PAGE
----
David Heddle has a nice post up giving a synopsis of five key Christian figures from the mid-fourth to mid-fifth centuries: John Chrysostom, Ambrose, Jerome, Leo the Great, and Augustine. This is part of a larger series on church history that's been very good overall, much worth checking out. Two things in this post caught my attention as worth saying something about. (There's much more in the post that caught my attention, but not to the point of wanting to flag it.)
1. David ends the post with a very nice discussion of Augustine's theology as a systematic development of what was later called Calvinism, leading into an especially good treatment of limited atonement as a theological issue independent of Augustine himself.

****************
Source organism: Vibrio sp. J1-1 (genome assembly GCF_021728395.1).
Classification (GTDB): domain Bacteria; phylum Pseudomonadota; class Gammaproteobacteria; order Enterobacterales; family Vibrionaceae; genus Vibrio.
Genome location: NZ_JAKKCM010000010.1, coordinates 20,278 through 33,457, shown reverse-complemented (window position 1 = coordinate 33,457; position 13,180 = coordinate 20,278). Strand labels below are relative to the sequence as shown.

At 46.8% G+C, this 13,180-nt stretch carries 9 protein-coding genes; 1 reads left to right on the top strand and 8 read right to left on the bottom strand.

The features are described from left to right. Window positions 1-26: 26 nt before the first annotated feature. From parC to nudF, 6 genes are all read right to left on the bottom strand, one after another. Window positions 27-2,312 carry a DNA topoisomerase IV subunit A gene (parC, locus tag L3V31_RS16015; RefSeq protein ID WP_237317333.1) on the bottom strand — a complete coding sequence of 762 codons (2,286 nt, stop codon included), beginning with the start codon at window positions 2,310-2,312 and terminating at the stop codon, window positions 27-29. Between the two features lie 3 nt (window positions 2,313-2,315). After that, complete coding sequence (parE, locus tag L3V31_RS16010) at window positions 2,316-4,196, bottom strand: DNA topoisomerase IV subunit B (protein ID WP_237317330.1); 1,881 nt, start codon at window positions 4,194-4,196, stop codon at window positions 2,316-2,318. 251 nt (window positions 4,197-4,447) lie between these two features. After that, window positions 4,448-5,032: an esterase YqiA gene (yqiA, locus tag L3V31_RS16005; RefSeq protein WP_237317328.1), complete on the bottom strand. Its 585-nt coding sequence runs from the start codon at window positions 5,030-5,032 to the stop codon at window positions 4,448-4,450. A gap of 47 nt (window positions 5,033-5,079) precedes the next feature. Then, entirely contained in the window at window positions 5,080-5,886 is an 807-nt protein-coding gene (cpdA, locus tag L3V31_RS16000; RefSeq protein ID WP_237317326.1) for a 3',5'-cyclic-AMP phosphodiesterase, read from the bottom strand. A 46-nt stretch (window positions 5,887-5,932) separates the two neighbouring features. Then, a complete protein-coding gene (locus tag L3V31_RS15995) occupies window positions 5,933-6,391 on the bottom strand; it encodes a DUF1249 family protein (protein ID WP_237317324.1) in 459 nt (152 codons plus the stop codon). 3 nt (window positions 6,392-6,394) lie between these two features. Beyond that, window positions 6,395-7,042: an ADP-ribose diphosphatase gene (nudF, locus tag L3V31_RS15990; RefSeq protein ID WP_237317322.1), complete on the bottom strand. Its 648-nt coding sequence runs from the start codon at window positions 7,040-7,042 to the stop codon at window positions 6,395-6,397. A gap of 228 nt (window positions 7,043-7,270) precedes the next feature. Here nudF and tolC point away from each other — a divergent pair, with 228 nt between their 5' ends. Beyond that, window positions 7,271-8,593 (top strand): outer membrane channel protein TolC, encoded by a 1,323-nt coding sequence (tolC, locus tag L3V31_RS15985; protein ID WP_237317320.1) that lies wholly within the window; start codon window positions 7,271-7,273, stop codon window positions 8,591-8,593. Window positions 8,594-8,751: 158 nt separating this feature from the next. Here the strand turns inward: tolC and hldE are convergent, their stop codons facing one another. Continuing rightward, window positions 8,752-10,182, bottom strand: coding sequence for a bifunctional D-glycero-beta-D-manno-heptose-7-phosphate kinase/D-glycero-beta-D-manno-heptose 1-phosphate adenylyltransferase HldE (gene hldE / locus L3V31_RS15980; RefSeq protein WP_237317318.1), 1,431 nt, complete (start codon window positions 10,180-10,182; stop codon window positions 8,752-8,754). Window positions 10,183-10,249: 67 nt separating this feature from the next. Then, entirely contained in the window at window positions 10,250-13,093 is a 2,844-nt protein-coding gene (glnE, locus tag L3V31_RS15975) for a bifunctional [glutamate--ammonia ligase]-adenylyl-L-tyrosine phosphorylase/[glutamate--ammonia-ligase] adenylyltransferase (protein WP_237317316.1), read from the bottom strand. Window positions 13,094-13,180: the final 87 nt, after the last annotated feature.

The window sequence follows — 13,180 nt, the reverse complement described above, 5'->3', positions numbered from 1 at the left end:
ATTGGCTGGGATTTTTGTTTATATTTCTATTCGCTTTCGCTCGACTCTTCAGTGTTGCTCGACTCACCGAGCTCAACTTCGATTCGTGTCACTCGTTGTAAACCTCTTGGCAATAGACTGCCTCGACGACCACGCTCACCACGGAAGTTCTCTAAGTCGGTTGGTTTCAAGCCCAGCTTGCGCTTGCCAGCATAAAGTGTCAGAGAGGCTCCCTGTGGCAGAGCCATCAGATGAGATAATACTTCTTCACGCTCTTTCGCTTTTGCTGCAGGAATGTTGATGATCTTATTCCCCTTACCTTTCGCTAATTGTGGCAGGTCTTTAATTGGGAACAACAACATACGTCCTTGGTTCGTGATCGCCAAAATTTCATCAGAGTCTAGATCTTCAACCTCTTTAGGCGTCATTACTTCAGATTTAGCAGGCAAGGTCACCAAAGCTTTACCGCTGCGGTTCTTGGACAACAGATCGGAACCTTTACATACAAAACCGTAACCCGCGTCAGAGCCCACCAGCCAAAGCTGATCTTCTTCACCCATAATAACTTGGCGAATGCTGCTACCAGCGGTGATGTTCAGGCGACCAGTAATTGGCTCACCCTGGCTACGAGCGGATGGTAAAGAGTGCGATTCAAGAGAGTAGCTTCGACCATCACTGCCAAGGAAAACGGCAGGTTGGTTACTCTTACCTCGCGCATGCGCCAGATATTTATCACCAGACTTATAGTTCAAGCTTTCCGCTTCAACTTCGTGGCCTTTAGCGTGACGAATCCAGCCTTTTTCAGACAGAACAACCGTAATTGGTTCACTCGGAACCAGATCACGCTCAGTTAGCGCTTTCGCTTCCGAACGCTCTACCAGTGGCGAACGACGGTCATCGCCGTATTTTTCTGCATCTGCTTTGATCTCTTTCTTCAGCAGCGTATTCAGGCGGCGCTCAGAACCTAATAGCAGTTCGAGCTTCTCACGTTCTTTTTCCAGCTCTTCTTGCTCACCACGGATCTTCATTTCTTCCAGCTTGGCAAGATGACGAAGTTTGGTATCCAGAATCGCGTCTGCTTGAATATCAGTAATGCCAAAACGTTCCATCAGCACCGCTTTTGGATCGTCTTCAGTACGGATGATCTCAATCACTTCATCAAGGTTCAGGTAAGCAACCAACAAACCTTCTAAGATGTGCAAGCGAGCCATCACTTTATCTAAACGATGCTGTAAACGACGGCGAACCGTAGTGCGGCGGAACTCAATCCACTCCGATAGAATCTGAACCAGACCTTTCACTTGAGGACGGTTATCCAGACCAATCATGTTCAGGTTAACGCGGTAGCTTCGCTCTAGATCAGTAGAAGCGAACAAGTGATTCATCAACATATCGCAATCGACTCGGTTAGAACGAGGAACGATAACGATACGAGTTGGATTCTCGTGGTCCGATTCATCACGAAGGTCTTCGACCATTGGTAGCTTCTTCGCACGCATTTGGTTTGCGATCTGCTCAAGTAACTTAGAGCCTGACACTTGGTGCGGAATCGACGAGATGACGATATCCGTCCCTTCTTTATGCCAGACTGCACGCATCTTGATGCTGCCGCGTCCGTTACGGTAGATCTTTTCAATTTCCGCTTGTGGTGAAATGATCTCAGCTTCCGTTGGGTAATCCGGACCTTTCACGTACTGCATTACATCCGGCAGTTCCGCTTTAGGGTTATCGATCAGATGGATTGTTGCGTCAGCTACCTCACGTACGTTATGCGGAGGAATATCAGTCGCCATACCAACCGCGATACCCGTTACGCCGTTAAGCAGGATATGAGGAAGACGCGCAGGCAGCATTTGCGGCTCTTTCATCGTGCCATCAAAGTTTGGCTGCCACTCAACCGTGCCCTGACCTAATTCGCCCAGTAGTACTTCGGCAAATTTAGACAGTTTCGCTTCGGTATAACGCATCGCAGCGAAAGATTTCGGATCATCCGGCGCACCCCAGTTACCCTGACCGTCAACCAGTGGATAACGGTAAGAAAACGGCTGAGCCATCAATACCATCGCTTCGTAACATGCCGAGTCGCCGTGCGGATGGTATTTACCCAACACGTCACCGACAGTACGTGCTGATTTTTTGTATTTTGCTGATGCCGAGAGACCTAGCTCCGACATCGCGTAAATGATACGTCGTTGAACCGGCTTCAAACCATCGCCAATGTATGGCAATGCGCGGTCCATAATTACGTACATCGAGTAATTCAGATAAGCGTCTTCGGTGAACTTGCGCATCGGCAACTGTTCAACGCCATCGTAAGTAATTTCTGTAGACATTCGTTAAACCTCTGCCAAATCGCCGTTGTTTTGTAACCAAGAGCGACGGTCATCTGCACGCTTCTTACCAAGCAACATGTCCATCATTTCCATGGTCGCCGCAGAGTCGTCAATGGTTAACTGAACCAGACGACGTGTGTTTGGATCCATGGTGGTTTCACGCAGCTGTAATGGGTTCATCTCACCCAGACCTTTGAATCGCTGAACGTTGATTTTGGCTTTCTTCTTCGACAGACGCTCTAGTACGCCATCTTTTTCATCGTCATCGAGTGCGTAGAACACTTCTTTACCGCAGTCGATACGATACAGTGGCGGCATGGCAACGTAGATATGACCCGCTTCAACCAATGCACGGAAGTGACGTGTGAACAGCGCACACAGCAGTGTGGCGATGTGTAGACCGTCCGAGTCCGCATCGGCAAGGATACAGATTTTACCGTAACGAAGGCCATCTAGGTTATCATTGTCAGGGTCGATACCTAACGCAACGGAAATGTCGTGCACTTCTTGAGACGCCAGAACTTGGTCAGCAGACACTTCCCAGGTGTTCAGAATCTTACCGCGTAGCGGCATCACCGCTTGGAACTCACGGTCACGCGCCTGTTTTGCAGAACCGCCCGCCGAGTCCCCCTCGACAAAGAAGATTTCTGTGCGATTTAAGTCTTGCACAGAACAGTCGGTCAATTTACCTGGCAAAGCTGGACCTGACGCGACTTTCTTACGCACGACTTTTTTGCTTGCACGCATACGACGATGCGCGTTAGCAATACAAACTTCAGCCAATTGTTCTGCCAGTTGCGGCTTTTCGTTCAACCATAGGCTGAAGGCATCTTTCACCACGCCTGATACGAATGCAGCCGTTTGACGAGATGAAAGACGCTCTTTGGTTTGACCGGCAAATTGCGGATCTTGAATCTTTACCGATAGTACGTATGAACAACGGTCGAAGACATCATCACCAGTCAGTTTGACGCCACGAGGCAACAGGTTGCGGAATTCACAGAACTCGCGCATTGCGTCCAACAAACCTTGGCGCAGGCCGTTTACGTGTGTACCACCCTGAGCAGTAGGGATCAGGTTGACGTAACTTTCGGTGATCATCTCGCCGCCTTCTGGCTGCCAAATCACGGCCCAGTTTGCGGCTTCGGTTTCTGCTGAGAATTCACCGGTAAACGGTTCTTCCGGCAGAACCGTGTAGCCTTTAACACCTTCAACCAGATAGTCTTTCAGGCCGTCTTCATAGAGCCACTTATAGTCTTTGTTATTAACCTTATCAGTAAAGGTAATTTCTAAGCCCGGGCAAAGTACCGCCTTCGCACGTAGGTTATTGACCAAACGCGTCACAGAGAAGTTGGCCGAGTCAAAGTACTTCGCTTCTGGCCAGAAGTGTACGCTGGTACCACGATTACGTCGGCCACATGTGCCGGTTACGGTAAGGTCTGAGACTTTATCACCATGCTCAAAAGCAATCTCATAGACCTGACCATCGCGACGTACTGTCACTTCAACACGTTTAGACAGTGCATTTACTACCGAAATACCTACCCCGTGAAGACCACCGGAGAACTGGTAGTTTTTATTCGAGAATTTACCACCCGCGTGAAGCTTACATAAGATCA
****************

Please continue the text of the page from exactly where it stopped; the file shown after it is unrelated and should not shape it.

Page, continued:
2. In the section on Jerome, we see a precursor of contemporay translation debates, though David doesn't mention it as such:
In 382 he returned to Rome and was charged by Damasus, bishop of Rome, with the job of revising the Latin New Testament. Jerome was reluctant, knowing that he would be "blamed" by those who found their favorite translations altered, and this time with the Church�s authority. (Indeed, "I think the original must be wrong," said one such malcontent when told that his favorite translation had been undone by an appeal to the earliest manuscripts.)
Hmm. Haven't I heard that exact claim about the earliest manuscripts before?